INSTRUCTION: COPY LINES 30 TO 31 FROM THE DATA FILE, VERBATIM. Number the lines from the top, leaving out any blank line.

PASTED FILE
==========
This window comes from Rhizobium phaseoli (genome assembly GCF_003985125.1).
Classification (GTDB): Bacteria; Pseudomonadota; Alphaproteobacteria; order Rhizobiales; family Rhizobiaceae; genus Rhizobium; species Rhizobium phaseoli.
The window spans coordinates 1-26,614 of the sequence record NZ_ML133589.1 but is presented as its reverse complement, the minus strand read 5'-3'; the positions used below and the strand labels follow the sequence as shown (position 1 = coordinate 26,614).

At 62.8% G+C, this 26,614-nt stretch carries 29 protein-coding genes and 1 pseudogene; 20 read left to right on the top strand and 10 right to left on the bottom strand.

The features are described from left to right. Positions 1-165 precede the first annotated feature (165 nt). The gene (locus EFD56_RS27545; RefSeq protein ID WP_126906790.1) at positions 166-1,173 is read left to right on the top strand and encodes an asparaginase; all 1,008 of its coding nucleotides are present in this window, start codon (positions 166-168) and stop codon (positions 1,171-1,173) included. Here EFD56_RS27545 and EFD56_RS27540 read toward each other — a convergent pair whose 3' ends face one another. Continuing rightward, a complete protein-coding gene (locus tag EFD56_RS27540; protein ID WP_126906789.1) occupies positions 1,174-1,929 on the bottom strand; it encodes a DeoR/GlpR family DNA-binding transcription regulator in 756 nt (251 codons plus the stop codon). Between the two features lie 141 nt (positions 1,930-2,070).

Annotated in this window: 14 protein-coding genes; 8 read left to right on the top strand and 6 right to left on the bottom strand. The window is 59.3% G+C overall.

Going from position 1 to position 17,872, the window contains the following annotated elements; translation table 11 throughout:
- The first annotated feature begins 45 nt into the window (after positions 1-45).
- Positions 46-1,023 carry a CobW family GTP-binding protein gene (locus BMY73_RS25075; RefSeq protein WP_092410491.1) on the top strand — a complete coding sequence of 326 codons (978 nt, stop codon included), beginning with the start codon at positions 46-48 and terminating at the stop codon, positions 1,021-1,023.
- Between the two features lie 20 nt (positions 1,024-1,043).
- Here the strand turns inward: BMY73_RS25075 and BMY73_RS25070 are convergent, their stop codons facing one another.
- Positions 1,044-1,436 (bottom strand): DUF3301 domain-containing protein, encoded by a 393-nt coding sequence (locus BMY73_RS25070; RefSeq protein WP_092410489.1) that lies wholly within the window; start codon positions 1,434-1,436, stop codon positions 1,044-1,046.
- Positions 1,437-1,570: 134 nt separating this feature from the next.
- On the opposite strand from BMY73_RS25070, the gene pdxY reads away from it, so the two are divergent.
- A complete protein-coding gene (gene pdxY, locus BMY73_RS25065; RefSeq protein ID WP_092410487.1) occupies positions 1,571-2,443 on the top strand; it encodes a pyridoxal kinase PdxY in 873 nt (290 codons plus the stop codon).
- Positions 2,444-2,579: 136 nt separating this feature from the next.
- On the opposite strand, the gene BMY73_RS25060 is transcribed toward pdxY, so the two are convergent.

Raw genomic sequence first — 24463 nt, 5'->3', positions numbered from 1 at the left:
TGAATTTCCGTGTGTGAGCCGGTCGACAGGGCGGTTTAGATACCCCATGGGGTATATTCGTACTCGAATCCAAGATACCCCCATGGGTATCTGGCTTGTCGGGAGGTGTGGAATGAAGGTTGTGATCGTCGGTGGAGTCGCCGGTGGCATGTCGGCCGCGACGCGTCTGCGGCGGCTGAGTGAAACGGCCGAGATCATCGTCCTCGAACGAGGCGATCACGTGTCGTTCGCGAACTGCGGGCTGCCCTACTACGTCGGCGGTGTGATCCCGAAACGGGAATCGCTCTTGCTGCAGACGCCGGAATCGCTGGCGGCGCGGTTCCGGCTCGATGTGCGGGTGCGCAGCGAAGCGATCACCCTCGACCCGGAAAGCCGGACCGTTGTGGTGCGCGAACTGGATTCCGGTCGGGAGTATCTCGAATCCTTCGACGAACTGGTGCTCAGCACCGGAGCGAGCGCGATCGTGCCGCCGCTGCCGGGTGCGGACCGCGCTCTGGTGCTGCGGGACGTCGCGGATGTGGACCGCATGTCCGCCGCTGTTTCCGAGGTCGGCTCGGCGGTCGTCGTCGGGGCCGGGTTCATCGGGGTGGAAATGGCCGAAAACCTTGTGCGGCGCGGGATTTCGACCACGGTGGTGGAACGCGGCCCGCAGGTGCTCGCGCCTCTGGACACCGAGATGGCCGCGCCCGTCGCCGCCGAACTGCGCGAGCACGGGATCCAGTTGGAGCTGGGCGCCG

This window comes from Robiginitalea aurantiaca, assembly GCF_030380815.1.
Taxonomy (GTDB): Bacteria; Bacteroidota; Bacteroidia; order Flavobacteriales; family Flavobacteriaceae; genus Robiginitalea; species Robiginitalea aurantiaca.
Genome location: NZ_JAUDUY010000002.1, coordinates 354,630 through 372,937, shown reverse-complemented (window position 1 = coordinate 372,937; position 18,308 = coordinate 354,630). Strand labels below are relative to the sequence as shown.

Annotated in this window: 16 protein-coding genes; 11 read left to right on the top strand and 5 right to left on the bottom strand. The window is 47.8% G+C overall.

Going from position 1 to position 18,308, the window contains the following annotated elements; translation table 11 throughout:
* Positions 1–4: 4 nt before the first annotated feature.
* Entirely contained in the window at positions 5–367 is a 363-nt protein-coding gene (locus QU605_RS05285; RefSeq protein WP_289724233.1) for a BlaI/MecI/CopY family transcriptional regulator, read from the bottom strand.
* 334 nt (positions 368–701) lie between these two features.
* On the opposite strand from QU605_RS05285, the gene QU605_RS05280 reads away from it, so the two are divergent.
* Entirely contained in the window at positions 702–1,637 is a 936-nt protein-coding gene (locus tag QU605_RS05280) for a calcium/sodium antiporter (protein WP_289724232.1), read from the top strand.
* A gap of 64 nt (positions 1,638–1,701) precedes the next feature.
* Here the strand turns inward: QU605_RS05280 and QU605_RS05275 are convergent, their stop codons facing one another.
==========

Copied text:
* A gap of 64 nt (positions 1,638–1,701) precedes the next feature.
* Here the strand turns inward: QU605_RS05280 and QU605_RS05275 are convergent, their stop codons facing one another.